Driver says three tyres burst in one week on roads in the Dungog Shire

Rough road: The pothole that allegedly damaged Rebecca Potter's car. Picture: Supplied

Rough road: The pothole that allegedly damaged Rebecca Potter's car. Picture: Supplied

A Dungog woman has been left with a hefty repair bill after three of her tyres burst within a week while travelling on the shire’s roads.

Rebecca Potter said driving around her town was like getting around the “Wild West” by horse and cart.

“The pot hole I hit cracked my rim I have low profile tyres,” she said.

Mrs Potter will have to pay hundreds of dollars to replace her rims and switch to regular tyres.

“The thing is it's my choice to have low profile tyres, sure,” she said.

“But what about visitors that come to town or motorbike riders?

“Some chunks of rock from the pot hole could cause serious harm.

“[Residents pay] parking tickets, rates, pet registrations – but the when it comes to protecting our property and our rights things just don't seem fair.”

Dungog Shire is plagued by tens of millions of dollars in infrastructure repairs – including roads – and a funding shortfall.

Dungog Mayor Harold Johnston said the shire’s roads were a “perennial problem” that had roots in the Carr state government’s decision to hand responsibility for lesser-travelled roads back to local councils without providing funding solutions.

“We’re the only [Local Government Area] in the state without a state road,” Cr Johnston said. “This council is meant to maintain regional and main roads without the proper funding.”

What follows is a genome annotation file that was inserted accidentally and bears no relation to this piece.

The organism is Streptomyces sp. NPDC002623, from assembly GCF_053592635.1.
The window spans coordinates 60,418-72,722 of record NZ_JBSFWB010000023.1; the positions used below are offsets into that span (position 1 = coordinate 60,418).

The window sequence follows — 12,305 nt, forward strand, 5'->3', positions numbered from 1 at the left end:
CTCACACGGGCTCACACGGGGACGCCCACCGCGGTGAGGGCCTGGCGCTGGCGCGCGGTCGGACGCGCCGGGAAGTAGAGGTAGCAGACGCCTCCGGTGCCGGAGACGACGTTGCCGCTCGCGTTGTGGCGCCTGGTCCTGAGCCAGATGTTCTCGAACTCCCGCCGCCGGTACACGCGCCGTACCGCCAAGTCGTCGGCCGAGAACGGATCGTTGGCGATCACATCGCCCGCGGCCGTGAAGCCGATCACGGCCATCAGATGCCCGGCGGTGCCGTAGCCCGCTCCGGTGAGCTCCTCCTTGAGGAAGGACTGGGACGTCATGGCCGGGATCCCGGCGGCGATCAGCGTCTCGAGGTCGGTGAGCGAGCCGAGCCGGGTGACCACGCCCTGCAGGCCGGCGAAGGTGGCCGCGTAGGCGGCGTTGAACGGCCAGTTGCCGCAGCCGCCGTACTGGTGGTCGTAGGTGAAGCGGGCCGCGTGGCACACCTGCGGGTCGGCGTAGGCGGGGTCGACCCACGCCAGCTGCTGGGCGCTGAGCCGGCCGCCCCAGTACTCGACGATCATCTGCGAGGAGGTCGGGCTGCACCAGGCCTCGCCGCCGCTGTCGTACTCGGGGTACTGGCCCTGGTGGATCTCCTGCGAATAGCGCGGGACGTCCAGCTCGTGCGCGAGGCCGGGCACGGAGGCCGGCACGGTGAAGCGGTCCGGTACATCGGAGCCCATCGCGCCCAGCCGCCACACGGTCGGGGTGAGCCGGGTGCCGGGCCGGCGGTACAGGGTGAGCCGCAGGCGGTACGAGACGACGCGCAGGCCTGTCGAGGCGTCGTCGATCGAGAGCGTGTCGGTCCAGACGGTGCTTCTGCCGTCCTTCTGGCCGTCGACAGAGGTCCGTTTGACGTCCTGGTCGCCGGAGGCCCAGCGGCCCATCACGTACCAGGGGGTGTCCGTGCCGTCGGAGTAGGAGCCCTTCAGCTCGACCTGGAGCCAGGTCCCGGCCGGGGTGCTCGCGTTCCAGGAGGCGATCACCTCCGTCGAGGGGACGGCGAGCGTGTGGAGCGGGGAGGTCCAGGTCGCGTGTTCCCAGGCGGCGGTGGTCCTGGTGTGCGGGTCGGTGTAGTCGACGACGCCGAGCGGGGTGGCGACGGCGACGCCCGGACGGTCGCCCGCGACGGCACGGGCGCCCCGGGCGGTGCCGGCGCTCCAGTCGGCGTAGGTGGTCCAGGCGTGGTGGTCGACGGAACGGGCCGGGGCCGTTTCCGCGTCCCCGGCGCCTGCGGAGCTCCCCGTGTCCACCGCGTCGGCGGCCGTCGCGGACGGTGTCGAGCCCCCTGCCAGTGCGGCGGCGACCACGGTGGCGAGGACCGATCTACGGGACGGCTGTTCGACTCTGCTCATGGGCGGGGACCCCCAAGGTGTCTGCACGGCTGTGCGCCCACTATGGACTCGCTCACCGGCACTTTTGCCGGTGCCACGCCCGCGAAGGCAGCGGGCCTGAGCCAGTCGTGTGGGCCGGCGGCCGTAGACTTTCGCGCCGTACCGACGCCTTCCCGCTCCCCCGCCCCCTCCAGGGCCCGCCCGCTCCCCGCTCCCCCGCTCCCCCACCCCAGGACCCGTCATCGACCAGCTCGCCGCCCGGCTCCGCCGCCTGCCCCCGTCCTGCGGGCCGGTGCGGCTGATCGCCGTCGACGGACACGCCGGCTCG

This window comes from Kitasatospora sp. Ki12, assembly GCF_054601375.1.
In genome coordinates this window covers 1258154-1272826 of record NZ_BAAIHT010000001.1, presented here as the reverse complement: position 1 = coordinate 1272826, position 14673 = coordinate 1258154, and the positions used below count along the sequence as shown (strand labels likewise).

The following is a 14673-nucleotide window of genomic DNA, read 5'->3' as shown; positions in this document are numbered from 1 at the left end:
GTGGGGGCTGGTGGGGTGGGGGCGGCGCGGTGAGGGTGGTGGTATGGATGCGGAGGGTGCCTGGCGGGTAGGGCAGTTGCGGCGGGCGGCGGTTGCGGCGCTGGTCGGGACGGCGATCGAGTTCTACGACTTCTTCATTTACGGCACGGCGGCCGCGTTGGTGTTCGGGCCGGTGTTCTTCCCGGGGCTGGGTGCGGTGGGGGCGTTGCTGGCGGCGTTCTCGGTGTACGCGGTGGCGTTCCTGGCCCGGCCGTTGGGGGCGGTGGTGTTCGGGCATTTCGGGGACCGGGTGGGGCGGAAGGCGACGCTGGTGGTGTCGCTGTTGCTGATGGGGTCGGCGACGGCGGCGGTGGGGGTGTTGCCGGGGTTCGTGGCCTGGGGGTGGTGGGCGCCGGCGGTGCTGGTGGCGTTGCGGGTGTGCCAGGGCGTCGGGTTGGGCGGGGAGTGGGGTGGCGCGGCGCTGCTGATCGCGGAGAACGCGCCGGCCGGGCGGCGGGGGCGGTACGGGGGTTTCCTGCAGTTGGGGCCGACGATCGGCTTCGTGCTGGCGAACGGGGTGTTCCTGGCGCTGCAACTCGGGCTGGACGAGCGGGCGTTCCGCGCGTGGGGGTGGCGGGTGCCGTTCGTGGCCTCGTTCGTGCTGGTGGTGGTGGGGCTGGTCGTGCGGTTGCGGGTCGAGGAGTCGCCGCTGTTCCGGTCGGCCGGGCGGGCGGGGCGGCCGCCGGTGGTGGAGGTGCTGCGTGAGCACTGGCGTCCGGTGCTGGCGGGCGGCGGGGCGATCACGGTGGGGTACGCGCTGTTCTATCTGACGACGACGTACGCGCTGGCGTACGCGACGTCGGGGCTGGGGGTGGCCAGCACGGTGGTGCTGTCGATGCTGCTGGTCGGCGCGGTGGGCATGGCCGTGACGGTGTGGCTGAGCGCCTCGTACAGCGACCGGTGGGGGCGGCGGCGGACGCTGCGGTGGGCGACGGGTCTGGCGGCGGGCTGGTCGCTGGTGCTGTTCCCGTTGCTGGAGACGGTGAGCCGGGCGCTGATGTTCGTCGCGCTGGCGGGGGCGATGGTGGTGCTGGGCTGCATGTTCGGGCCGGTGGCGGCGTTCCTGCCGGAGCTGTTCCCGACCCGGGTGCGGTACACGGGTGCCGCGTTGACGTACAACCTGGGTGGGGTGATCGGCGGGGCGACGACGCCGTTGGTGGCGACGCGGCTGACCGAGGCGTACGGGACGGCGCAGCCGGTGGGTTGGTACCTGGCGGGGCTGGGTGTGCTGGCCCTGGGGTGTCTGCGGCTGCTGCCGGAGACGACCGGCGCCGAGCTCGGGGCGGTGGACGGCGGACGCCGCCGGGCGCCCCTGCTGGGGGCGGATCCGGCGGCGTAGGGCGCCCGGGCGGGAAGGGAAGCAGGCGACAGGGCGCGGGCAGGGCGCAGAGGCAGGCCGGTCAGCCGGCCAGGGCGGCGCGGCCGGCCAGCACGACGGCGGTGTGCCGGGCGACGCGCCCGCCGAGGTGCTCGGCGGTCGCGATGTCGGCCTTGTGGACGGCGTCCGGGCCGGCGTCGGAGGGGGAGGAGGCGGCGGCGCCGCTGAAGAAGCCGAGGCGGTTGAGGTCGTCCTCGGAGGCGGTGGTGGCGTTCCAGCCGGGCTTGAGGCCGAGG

On the council’s website a section titled Why are our roads so bad?, former mayor Steve Low made comments that echoed Cr Jonston’s echoed the mayor’s words.

“In Dungog Shire, most of our Regional Roads were already worn out when they were given to us,” the statement reads. “The estimated cost of rebuilding them has escalated to $65 million, and we are supposed to pay half.”

The statement said councils were not given means of funding their new roads and queried where the millions of dollars needed for maintenance were supposed to come from.

“To complete this gloomy picture, the RTA formula used to determine the amount of maintenance funding only provides Dungog Shire with about half of what is actually needed to do a proper job,” the statement said. “These arrangements are obviously unsustainable and Dungog Council has made numerous submissions and representations in this regard without success, other than receiving a few most welcome handouts.”

Cr Johnston said a $10m grant was being used to upgrade road 101, which links Dungog to Maitland and runs through the main street of the town. Work was expected to be carried out in the next financial year.


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